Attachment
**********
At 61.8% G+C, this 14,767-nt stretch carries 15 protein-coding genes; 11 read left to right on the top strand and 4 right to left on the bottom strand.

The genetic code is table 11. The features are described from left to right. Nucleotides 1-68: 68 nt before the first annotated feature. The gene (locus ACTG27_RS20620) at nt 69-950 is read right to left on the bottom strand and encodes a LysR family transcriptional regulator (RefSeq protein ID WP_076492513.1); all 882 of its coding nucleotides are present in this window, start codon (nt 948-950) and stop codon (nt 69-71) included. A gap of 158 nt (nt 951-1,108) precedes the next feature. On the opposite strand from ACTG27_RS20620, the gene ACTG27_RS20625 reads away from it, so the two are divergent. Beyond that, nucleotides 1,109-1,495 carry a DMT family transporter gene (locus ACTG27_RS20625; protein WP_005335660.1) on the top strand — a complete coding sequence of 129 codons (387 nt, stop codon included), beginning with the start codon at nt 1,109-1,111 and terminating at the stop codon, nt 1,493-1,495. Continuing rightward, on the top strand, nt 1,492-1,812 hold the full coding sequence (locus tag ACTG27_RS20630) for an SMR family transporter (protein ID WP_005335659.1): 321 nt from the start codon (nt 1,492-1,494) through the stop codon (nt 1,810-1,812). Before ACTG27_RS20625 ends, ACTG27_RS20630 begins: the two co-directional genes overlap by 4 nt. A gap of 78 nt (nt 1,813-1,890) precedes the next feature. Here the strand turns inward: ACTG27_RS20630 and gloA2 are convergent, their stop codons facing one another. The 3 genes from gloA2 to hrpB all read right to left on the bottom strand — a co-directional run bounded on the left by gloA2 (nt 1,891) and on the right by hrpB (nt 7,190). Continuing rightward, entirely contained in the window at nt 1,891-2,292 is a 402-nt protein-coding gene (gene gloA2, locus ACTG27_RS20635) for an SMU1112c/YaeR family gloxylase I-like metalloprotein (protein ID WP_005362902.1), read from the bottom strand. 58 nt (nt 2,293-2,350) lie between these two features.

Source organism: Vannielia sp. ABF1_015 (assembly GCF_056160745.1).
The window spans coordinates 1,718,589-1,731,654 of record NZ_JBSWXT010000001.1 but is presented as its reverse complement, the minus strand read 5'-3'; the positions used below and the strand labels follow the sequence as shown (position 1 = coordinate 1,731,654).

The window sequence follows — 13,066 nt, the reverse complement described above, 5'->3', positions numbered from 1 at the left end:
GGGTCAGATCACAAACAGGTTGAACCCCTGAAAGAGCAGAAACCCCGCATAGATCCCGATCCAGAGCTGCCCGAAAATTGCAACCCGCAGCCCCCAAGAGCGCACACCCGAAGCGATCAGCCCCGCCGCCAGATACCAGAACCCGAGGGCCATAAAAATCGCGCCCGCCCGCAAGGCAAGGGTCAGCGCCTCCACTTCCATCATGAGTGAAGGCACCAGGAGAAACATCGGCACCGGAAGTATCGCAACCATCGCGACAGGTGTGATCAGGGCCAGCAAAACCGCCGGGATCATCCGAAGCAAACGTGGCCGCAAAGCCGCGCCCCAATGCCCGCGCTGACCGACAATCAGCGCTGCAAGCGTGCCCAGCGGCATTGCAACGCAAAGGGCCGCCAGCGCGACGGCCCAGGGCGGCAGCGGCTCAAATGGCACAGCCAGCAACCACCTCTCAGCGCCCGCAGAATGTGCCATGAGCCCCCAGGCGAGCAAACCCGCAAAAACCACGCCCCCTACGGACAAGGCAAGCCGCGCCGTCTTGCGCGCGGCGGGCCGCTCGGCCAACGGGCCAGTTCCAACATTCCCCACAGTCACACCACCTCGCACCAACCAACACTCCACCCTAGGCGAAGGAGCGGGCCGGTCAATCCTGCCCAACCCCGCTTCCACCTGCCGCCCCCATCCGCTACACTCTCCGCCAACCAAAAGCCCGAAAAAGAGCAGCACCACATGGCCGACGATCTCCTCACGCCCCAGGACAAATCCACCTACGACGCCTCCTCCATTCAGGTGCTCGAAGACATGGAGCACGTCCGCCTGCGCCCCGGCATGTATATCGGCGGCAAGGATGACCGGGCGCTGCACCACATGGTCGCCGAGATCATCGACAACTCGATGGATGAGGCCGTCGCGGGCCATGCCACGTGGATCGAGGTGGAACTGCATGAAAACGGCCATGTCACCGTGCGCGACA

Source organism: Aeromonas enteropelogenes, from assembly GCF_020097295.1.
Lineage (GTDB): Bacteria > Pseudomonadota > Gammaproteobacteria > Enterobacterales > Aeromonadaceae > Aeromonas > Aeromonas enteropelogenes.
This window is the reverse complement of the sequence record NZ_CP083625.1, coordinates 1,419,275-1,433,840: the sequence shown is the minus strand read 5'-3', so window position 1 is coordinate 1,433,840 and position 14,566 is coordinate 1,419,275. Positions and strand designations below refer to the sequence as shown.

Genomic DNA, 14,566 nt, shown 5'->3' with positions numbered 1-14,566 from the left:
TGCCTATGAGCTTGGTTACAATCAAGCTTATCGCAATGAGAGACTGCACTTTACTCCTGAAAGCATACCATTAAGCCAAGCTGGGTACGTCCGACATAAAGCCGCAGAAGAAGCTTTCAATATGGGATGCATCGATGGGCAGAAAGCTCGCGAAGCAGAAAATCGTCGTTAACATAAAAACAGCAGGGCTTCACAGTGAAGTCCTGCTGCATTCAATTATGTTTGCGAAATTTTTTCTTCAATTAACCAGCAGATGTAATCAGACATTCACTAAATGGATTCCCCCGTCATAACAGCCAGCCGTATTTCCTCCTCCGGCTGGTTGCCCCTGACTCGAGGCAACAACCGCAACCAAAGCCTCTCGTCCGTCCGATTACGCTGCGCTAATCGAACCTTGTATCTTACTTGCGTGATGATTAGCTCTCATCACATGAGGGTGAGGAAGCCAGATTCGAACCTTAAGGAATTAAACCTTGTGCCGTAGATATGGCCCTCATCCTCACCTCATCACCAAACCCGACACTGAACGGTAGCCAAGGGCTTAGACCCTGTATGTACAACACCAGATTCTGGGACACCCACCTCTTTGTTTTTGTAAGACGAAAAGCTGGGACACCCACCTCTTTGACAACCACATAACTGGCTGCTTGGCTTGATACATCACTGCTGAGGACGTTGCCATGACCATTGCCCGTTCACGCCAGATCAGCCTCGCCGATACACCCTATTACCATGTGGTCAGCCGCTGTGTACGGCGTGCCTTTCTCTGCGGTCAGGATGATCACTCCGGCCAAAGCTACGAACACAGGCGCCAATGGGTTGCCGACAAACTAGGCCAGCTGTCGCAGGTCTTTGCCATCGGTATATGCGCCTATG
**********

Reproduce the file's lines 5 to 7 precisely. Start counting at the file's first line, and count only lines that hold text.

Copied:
The window sequence follows — 13,066 nt, the reverse complement described above, 5'->3', positions numbered from 1 at the left end:
GGGTCAGATCACAAACAGGTTGAACCCCTGAAAGAGCAGAAACCCCGCATAGATCCCGATCCAGAGCTGCCCGAAAATTGCAACCCGCAGCCCCCAAGAGCGCACACCCGAAGCGATCAGCCCCGCCGCCAGATACCAGAACCCGAGGGCCATAAAAATCGCGCCCGCCCGCAAGGCAAGGGTCAGCGCCTCCACTTCCATCATGAGTGAAGGCACCAGGAGAAACATCGGCACCGGAAGTATCGCAACCATCGCGACAGGTGTGATCAGGGCCAGCAAAACCGCCGGGATCATCCGAAGCAAACGTGGCCGCAAAGCCGCGCCCCAATGCCCGCGCTGACCGACAATCAGCGCTGCAAGCGTGCCCAGCGGCATTGCAACGCAAAGGGCCGCCAGCGCGACGGCCCAGGGCGGCAGCGGCTCAAATGGCACAGCCAGCAACCACCTCTCAGCGCCCGCAGAATGTGCCATGAGCCCCCAGGCGAGCAAACCCGCAAAAACCACGCCCCCTACGGACAAGGCAAGCCGCGCCGTCTTGCGCGCGGCGGGCCGCTCGGCCAACGGGCCAGTTCCAACATTCCCCACAGTCACACCACCTCGCACCAACCAACACTCCACCCTAGGCGAAGGAGCGGGCCGGTCAATCCTGCCCAACCCCGCTTCCACCTGCCGCCCCCATCCGCTACACTCTCCGCCAACCAAAAGCCCGAAAAAGAGCAGCACCACATGGCCGACGATCTCCTCACGCCCCAGGACAAATCCACCTACGACGCCTCCTCCATTCAGGTGCTCGAAGACATGGAGCACGTCCGCCTGCGCCCCGGCATGTATATCGGCGGCAAGGATGACCGGGCGCTGCACCACATGGTCGCCGAGATCATCGACAACTCGATGGATGAGGCCGTCGCGGGCCATGCCACGTGGATCGAGGTGGAACTGCATGAAAACGGCCATGTCACCGTGCGCGACA

Source organism: Aeromonas enteropelogenes, from assembly GCF_020097295.1.